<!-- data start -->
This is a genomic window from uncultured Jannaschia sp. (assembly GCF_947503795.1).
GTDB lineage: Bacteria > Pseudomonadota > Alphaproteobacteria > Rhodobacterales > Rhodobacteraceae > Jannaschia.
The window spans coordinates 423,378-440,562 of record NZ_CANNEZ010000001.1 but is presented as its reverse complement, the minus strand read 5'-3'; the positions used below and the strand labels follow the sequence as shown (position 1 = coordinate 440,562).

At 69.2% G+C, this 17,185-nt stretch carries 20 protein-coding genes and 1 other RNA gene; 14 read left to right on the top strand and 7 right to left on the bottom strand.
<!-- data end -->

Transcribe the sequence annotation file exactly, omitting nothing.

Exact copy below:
This is a genomic window from uncultured Jannaschia sp. (assembly GCF_947503795.1).
GTDB lineage: Bacteria > Pseudomonadota > Alphaproteobacteria > Rhodobacterales > Rhodobacteraceae > Jannaschia.
The window spans coordinates 423,378-440,562 of record NZ_CANNEZ010000001.1 but is presented as its reverse complement, the minus strand read 5'-3'; the positions used below and the strand labels follow the sequence as shown (position 1 = coordinate 440,562).

At 69.2% G+C, this 17,185-nt stretch carries 20 protein-coding genes and 1 other RNA gene; 14 read left to right on the top strand and 7 right to left on the bottom strand.